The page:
Think of castles, and you probably imagine a turreted wonder in Europe. But California has its own surprising crop of palaces and estates fit for a monarch, created by people with imaginations as big as their castles.
Here’s where to find these and other California-style castles and learn about the creative dreamers behind them, as well as a couple of castle-like locations created by the ultimate dreamer, Mother Nature.
Sleeping Beauty Castle, Disneyland, Anaheim
Rising beyond Main Street, Sleeping Beauty Castle is the unmistakable beacon (along with the Matterhorn ride) at the heart of Disneyland. With its turquoise-tiled towers and golden turrets, it looks every inch the grand castle, loaded with cool details like a working drawbridge (though it’s only been raised and lowered twice: first when the park opened in 1955, and again for the 1983 rededication of Fantasyland). The iconic design is based on a real-life 19th-century Bavarian castle in Neuschwanstein, Germany. Step inside to experience the “Sleeping Beauty Castle Walkthrough,” where 3D dioramas display luminous images in the style of Eyvind Earle, the artist who created the look for the 1959 animated classic. (More: Sleeping Beauty Castle)
Medieval Times, Buena Park
Join the fantasy of the Middle Ages—a time of chivalrous knights, fair maidens, and dazzling swordplay—at Medieval Times, a high-spirited indoor attraction that’s a feast for the eyes as much as one’s appetite. It’s hard to know what kids like best: the jousting, the horses, the acrobatic moves, or the chance to dig into dinner medieval style—with your hands. This is a join-in-the-fun-and-clank-your-steins kind of place, with generous doses of singing, spirited competitions, and tomfoolery. Each show ends with a knight being crowned champion of the jousting festivities. (More: Medieval Times)
Hogwarts Castle, Universal Studios Hollywood, Los Angeles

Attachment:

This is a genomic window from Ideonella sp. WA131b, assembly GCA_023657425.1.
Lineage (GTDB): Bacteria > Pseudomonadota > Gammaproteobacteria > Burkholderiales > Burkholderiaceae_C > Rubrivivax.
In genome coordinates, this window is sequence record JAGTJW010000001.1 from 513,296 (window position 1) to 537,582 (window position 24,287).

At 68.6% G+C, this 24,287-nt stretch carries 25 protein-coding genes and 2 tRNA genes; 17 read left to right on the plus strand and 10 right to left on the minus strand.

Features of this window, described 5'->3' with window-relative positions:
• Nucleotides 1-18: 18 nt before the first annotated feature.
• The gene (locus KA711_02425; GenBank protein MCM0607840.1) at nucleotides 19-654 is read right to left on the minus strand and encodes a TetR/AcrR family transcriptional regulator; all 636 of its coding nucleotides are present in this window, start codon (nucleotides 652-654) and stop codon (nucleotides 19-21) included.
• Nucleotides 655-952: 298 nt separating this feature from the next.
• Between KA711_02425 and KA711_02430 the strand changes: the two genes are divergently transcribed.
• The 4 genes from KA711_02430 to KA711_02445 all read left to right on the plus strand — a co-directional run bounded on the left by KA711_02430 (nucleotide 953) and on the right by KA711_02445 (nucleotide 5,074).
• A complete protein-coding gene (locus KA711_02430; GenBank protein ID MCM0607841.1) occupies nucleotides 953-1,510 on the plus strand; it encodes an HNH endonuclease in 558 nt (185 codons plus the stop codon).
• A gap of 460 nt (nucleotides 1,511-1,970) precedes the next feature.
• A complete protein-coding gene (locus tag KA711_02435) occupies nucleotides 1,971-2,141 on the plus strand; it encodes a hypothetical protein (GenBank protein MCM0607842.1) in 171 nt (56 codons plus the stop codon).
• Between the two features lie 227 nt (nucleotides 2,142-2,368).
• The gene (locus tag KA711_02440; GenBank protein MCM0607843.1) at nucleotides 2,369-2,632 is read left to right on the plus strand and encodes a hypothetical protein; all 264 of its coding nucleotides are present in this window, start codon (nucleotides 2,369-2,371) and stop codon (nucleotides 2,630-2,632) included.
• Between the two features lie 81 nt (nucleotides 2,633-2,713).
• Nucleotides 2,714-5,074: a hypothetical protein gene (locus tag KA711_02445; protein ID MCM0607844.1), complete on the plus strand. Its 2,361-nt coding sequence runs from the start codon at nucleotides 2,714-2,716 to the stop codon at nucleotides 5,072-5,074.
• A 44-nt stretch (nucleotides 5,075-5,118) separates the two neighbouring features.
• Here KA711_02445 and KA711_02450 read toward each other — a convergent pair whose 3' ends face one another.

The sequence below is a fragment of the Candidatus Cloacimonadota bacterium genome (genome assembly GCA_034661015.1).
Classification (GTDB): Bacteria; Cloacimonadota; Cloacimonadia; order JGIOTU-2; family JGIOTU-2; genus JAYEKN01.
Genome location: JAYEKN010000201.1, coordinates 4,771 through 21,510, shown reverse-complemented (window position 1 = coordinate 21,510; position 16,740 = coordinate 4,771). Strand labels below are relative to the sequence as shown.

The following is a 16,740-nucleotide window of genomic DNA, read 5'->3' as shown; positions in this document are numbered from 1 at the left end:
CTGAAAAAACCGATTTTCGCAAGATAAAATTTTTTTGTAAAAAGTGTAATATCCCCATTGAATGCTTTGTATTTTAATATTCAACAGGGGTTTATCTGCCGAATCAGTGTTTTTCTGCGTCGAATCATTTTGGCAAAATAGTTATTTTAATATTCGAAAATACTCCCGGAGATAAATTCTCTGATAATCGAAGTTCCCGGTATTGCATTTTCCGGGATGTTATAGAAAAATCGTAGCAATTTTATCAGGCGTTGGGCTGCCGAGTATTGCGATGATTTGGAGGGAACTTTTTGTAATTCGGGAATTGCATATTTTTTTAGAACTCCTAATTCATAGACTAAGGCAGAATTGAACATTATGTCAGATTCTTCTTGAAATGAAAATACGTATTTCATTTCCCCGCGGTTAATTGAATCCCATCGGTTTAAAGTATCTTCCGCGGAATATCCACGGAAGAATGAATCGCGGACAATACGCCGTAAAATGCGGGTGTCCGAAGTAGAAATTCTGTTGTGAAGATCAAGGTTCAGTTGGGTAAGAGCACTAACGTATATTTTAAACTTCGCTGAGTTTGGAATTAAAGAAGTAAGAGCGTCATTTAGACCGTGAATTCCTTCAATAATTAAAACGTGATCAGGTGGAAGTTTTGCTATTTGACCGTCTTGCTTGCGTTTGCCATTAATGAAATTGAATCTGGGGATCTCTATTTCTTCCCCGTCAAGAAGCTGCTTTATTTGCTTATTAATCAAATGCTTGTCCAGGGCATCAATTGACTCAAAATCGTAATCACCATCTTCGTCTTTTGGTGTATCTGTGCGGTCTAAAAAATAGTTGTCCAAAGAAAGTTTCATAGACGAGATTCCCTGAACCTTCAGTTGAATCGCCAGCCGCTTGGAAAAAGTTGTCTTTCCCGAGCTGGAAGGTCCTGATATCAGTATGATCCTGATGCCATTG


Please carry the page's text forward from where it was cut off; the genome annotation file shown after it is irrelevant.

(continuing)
Since Hollywood is already known for grand mansions and lavish estates, it’s only fitting that Hogwarts Castle, the spectacular centerpiece of The Wizarding World of Harry Potter, rises from the grounds of Universal Studios Hollywood. Walk the recreated streets of Hogsmeade, then pass through the castle gates to step into the world of Hogwarts School of Witchcraft and Wizardry, complete with Dumbledore’s office and the soaring Gryffindor common room. After dark, gaze upon the Nighttime Lights at Hogwarts light show, as the castle’s exterior comes alive with colorful projections.
HARRY POTTER characters, names and related indicia are © & ™ Warner Bros. Entertainment Inc. Harry Potter Publishing Rights © JKR. (s16) ©2016 Universal Studios. All Rights Reserved. (More: Hogwarts Castle)
Magic Castle, Hollywood
This 1908 mansion, the clubhouse of Hollywood’s Academy of Magical Arts, houses a warren of rooms where members perform their craft for visitors in such spaces as The Parlour of Prestidigitation and the Palace of Mystery. See if you can spot the magician’s sleight of hand from just a few feet away in the tiny 22-seat Close-Up Gallery. There are bars and a Victorian-style restaurant, all worthy of a classy night out reminiscent of another era (jackets and ties required for the men, and dresses or skirts for the ladies). To add an air of exclusivity and mystery, entrance is only allowed to members or guests of members (various options are detailed on the club’s website). (More: Magic Castle)
Hearst Castle, San Simeon
Mansions are a dime a dozen in California, but nothing comes close to Hearst Castle. Built to serve as the private residence of publishing magnate William Randolph Hearst, the complex, completed in 1947, is an extraordinary temple to opulence and excess. Now one of California’s most visited state historical monuments, it’s an eye-popping extravaganza with a 165-room castle, 127 acres of terraced gardens, sparkling fountains, towering palms, and, to top it all off, wraparound views of the sunny Central Coast. It’s easy to spend a full day or more exploring the castle and its environs in San Simeon. Start your visit with one of Hearst Castle’s daily tours of the main house, or special tours of the cottages; come in November or December to see the estate dressed up in its very-festive holiday decor. (More: Hearst Castle)
Scotty’s Castle, Death Valley